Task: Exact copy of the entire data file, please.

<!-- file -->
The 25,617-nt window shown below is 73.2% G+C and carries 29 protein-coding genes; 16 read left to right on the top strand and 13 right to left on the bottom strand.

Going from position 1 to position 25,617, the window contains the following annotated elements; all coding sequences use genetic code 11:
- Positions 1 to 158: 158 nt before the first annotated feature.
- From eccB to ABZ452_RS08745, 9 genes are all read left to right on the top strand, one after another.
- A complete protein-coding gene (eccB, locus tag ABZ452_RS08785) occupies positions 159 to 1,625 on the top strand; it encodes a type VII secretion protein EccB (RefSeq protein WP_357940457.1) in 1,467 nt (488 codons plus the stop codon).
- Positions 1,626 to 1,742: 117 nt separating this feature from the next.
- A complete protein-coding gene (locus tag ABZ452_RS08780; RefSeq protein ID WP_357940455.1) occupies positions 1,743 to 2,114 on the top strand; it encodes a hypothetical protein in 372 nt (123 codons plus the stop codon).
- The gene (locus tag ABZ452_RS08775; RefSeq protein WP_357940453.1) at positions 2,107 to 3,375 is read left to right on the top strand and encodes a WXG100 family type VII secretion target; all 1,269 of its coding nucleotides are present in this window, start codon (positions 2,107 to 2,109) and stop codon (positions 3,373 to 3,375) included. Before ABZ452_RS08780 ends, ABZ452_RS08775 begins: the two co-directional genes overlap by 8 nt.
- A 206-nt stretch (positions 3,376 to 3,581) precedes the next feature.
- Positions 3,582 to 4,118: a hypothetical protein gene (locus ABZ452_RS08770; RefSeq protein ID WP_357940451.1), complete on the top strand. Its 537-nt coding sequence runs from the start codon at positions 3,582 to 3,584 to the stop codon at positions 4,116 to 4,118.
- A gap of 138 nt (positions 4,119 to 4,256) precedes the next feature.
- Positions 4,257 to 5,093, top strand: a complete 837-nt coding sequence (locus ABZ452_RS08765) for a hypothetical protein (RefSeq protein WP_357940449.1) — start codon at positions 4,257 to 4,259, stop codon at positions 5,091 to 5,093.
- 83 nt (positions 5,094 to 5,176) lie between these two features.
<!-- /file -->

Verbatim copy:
The 25,617-nt window shown below is 73.2% G+C and carries 29 protein-coding genes; 16 read left to right on the top strand and 13 right to left on the bottom strand.

Going from position 1 to position 25,617, the window contains the following annotated elements; all coding sequences use genetic code 11:
- Positions 1 to 158: 158 nt before the first annotated feature.
- From eccB to ABZ452_RS08745, 9 genes are all read left to right on the top strand, one after another.
- A complete protein-coding gene (eccB, locus tag ABZ452_RS08785) occupies positions 159 to 1,625 on the top strand; it encodes a type VII secretion protein EccB (RefSeq protein WP_357940457.1) in 1,467 nt (488 codons plus the stop codon).
- Positions 1,626 to 1,742: 117 nt separating this feature from the next.
- A complete protein-coding gene (locus tag ABZ452_RS08780; RefSeq protein ID WP_357940455.1) occupies positions 1,743 to 2,114 on the top strand; it encodes a hypothetical protein in 372 nt (123 codons plus the stop codon).
- The gene (locus tag ABZ452_RS08775; RefSeq protein WP_357940453.1) at positions 2,107 to 3,375 is read left to right on the top strand and encodes a WXG100 family type VII secretion target; all 1,269 of its coding nucleotides are present in this window, start codon (positions 2,107 to 2,109) and stop codon (positions 3,373 to 3,375) included. Before ABZ452_RS08780 ends, ABZ452_RS08775 begins: the two co-directional genes overlap by 8 nt.
- A 206-nt stretch (positions 3,376 to 3,581) precedes the next feature.
- Positions 3,582 to 4,118: a hypothetical protein gene (locus ABZ452_RS08770; RefSeq protein ID WP_357940451.1), complete on the top strand. Its 537-nt coding sequence runs from the start codon at positions 3,582 to 3,584 to the stop codon at positions 4,116 to 4,118.
- A gap of 138 nt (positions 4,119 to 4,256) precedes the next feature.
- Positions 4,257 to 5,093, top strand: a complete 837-nt coding sequence (locus ABZ452_RS08765) for a hypothetical protein (RefSeq protein WP_357940449.1) — start codon at positions 4,257 to 4,259, stop codon at positions 5,091 to 5,093.
- 83 nt (positions 5,094 to 5,176) lie between these two features.